KinderGals: December 2011

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Monday, December 19, 2011

5 Easy Ways to Make Christmas Memorable for Young Children

December is going to be crazy! It can be crazy good, or crazy bad, depending on how we react to the craziness! Here are a few of the ideas that we do in December to make is a special time! If you can't beat them....join them! There are a few necessary supplies for any successful holiday--glitter, glue, and patience!!!!
1. Make Special Crafts With Parents
I love making these class t-shirts. At the beginning of the year, we have a 3 pack of tshirts on our supply list. While not everyone brings them, I only have to purchase a few instead of a class set! I invited a few parent volunteers to come and help me make the shirts. Megan did the writing with puffy paint!
2. Make Gifts for the Kids
These are the best Christmas presents....ever! We purchased a piece of shower board from Lowes. Andy cut it into equal parts to make the dry erase boards. I bought ribbon at Hobby Lobby, 50% off. I used a paint pen to write their names and decorate it up a bit. Then, I hot glued the ribbon around the edge. Finally, I added a Velcro dot to attach the pen! They LOVED them!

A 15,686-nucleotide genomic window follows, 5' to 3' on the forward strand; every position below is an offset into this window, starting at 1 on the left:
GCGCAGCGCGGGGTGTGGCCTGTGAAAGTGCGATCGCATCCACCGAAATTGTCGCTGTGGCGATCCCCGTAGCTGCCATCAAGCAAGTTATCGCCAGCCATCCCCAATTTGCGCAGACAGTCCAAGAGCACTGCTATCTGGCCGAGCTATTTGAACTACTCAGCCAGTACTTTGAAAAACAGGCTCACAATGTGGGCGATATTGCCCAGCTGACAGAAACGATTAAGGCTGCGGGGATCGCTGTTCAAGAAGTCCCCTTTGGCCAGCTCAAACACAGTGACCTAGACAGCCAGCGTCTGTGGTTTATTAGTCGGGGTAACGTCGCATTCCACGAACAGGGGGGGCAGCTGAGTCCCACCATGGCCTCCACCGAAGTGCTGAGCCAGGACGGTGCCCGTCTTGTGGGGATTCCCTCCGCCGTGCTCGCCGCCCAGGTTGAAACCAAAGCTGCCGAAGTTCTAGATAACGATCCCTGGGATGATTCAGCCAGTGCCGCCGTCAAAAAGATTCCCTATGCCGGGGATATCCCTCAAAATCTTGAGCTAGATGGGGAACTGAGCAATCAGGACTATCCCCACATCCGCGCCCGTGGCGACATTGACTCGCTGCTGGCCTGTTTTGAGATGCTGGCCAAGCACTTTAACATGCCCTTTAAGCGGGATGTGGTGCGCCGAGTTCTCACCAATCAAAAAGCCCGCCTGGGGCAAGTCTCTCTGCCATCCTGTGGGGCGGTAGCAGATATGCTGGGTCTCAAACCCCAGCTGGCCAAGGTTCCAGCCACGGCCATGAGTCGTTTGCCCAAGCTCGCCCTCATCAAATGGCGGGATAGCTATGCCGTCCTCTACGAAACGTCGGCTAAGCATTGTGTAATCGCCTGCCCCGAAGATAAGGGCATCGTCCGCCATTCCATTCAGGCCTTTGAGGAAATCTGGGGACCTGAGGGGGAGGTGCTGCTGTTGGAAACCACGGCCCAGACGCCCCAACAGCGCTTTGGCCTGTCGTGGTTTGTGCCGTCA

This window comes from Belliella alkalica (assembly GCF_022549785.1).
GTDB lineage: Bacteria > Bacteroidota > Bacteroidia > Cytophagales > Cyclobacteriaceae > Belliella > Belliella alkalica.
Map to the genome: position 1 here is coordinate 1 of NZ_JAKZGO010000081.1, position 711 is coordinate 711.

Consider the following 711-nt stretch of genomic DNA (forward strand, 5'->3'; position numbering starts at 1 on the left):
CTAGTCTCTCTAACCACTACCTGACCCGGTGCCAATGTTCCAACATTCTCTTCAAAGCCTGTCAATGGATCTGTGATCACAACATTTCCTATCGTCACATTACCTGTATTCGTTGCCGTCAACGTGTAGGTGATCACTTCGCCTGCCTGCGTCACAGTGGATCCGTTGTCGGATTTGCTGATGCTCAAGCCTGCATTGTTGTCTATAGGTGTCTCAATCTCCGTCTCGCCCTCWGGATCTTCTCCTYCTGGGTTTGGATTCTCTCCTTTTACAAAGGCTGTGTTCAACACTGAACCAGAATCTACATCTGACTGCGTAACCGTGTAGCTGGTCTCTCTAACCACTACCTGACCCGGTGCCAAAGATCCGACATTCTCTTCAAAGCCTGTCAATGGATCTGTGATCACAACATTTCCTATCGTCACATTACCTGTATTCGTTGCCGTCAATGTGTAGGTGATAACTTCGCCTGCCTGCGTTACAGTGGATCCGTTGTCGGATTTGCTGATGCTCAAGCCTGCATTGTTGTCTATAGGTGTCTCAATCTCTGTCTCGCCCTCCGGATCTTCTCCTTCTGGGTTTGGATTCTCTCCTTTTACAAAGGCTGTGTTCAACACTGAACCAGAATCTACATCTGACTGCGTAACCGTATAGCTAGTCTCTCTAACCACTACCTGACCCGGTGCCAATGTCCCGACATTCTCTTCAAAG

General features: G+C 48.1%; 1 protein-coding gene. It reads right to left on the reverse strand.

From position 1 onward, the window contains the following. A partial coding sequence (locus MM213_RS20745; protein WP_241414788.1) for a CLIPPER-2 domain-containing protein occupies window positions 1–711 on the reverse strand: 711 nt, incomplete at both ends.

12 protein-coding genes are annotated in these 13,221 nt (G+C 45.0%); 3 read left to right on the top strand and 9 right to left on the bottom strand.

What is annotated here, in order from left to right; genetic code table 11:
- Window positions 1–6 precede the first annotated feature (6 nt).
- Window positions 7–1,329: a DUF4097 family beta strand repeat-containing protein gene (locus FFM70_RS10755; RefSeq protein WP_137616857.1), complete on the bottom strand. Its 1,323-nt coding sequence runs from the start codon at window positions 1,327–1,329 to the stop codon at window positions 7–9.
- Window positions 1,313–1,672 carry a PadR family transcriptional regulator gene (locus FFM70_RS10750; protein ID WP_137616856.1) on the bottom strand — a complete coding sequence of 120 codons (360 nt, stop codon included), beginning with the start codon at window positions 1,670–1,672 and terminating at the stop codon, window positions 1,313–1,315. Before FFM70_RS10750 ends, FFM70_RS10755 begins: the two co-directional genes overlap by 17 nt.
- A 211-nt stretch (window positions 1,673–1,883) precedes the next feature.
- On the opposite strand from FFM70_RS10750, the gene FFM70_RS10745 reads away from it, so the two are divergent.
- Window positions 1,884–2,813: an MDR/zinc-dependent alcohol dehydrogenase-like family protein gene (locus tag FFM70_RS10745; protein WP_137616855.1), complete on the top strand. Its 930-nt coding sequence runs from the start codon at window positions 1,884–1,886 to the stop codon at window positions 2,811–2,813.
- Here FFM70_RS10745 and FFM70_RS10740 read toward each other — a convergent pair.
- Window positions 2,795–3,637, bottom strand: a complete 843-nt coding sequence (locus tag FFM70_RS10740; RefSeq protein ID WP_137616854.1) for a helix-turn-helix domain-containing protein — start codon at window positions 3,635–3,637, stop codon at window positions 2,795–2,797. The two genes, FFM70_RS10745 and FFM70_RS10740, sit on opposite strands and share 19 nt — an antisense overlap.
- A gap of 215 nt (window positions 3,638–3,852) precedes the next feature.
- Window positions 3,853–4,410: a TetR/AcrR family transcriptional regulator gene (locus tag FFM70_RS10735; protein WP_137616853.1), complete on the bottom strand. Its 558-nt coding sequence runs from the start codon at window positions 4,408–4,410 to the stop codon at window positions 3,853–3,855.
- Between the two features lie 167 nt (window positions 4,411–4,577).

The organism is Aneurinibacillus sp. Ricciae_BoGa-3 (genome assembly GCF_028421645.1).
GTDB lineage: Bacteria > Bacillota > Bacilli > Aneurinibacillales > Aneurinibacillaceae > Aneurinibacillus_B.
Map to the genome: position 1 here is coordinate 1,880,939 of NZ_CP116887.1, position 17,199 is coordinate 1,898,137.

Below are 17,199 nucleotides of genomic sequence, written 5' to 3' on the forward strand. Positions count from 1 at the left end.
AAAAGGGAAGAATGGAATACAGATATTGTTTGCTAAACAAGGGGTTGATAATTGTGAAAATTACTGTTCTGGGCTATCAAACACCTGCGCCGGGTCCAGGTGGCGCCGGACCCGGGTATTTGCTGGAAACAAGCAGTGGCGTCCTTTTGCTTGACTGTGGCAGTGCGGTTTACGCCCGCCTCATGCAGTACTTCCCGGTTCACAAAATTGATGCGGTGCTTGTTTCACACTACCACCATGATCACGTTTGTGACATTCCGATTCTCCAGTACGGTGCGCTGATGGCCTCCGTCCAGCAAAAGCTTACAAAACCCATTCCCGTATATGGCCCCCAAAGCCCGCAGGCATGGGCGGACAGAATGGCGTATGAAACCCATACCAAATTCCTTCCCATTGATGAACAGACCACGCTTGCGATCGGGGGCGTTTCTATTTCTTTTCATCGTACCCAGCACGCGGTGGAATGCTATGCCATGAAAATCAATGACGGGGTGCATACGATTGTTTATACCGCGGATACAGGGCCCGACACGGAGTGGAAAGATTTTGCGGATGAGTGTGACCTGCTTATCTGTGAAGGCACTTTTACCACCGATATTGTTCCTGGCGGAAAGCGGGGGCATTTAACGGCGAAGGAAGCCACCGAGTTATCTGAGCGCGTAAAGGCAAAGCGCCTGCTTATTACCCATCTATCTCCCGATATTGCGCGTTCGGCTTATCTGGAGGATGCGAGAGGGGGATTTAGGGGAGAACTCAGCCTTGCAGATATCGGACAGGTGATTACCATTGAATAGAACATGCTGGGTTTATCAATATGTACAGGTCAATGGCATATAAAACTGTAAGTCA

3. Create ornaments they can hang on their trees at home...for many years.
When Megan and Tyler were at home, each year we would pull their ornaments from the box and remember that teacher, those friends, etc. When they married, I wrapped up all of their ornaments and gave them to them. Now, Tyler probably could care less, but I think Megan cried.  Those ornaments.  Melts my heart! Here are some of my favorite ornaments.
Pasta Tree: Cut a tree from poster board. Cut a hole in the middle to make the tree a picture frame. Invite the children to cover the tree with pasta...the more the better. After it dries, spray paint with green and add glitter. Megan made this ornament in her 3 year old Sunday School Class and we still have it!
Pasta Wreath: Dye pasta with red and green food coloring. Once dry, thread onto a pipe cleaner, making a pattern. Add a ribbon bow. Not sure of the name of this pasta, but it looks like a flower.
Rudolph: Paint the hand brown and print onto a piece of paper. Once dry, cut it out and add eyes and nose. Add pipe cleaner antlers.
Snowman Fingers: Purchase PLASTIC ornaments. You can use blue or clear.  Paint the three middle fingers with white paint.  Put the ornament in their palm and invite them to "hold" the ornament. This will print their fingers onto the ornament. When dry, use a  paint pen to add eyes, nose, etc.
Pasta Picture Frame: Make these just like the pasta trees.

4. Plan centers that are both seasonal and standards based.
Who says learning can't be related to a holiday?  It isn't like we have to pick one or the other.  Each year, I send home a letter to parents before we head home for the holidays. I ask them to save me the stamps from their Christmas Cards. After about 10 years, I had quite a collection. The children love to sort, pattern, count, graph, etc with the stamps.Slide4
  5. Watch for great finds.
The Dollar Tree, The Target Dollar Spot, Walmart, etc. all load their shelves with Christmas and Holiday goodies.  I usually don't purchase too much in December. But, when January arrives, I grab all of those goodies for my Winter Unit or to put up for next year.